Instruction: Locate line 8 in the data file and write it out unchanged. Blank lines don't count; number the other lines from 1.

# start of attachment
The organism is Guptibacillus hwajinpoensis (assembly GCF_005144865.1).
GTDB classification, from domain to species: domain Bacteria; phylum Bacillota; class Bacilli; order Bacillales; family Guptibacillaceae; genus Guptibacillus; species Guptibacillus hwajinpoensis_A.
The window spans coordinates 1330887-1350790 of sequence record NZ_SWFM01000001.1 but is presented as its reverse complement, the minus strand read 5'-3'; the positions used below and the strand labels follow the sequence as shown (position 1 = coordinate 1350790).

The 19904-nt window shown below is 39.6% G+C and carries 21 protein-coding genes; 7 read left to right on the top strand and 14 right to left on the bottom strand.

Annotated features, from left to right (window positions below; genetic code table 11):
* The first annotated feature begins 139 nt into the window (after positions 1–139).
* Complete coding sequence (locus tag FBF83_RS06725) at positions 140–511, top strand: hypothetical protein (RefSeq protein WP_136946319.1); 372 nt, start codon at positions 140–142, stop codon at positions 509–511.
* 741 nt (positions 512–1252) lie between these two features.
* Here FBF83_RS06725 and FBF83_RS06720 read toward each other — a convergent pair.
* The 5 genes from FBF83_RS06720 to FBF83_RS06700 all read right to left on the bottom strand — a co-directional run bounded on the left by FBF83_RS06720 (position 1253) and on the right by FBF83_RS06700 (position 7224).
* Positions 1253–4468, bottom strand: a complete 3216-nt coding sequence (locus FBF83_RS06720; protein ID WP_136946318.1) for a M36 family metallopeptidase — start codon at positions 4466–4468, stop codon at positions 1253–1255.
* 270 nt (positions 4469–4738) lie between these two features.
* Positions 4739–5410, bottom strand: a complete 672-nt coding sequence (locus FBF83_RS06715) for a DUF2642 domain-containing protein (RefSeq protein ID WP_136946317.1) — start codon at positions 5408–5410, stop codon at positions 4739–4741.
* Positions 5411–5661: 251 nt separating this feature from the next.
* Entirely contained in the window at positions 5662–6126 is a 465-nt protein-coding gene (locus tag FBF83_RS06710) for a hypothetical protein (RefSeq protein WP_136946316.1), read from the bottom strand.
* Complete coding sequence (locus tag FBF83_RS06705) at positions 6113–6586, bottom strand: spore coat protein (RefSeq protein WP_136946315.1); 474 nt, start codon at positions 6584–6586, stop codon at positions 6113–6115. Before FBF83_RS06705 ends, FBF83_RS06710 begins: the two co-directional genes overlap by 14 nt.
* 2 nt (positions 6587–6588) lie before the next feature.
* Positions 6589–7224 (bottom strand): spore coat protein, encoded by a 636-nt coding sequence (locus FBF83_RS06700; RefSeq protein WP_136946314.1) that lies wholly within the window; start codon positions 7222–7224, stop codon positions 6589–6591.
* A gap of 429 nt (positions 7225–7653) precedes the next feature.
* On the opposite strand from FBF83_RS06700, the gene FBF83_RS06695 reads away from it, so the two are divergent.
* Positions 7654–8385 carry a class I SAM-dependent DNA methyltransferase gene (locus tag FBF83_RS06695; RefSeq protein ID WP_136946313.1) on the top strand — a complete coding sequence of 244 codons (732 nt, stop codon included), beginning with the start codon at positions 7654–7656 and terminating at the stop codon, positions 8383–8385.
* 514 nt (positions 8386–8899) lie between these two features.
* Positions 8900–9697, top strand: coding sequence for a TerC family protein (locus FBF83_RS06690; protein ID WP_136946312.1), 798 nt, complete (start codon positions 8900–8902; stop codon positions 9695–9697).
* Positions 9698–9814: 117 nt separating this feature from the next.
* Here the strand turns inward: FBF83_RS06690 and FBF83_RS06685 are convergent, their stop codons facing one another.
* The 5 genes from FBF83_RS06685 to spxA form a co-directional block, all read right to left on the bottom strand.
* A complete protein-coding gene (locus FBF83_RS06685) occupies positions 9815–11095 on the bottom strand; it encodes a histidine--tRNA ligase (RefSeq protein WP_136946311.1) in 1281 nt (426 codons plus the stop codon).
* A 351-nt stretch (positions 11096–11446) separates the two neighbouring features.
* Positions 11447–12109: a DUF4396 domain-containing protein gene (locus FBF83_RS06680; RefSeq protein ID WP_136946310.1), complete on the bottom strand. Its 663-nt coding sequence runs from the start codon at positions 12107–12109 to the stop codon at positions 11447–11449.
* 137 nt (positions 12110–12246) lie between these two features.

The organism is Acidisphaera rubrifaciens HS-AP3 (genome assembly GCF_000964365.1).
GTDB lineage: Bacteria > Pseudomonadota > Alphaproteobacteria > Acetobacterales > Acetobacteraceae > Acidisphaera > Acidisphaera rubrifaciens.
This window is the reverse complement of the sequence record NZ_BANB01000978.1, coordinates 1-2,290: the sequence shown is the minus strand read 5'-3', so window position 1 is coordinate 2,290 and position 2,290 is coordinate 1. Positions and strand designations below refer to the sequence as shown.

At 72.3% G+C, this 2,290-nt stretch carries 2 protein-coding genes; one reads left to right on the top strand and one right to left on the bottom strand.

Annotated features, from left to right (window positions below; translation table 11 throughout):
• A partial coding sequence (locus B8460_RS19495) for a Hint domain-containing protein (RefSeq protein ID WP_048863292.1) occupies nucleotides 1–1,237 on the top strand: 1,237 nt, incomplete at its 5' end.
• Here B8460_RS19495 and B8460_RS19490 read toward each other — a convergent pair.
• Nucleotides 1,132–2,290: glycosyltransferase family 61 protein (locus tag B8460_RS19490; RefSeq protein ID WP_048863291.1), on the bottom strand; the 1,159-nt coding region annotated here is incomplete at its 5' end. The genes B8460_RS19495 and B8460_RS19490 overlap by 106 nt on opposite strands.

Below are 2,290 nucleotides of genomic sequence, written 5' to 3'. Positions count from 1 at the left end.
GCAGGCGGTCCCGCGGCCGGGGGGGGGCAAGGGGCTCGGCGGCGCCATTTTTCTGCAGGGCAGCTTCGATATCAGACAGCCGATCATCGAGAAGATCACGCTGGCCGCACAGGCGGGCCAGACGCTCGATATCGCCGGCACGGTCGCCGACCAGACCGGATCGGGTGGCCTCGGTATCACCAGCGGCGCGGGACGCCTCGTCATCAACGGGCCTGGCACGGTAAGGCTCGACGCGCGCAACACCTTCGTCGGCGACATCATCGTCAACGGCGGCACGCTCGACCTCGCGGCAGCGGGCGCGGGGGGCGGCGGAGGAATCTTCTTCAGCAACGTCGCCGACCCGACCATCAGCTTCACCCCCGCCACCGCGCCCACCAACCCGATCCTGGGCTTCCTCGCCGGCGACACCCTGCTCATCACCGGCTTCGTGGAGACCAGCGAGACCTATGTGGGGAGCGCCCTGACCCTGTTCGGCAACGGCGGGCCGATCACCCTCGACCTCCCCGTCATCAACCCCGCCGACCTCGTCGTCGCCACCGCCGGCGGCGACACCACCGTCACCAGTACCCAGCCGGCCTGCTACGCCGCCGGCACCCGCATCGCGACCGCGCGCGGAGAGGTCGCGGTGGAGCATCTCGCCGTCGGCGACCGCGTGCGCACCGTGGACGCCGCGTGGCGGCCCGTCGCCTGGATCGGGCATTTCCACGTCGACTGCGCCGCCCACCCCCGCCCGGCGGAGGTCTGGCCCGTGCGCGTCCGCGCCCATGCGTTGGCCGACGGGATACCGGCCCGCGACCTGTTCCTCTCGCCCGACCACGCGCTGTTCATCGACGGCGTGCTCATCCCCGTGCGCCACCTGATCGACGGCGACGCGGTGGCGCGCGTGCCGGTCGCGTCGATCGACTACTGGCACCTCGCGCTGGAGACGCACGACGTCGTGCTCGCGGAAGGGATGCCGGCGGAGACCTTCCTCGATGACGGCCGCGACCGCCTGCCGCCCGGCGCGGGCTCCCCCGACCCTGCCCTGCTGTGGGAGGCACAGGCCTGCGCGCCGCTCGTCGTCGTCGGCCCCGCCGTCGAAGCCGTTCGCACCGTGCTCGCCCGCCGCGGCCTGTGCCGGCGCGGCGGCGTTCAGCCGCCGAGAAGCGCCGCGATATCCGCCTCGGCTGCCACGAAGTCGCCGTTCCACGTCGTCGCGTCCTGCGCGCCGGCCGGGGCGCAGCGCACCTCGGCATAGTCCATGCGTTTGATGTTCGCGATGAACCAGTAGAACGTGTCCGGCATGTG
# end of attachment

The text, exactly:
* 741 nt (positions 512–1252) lie between these two features.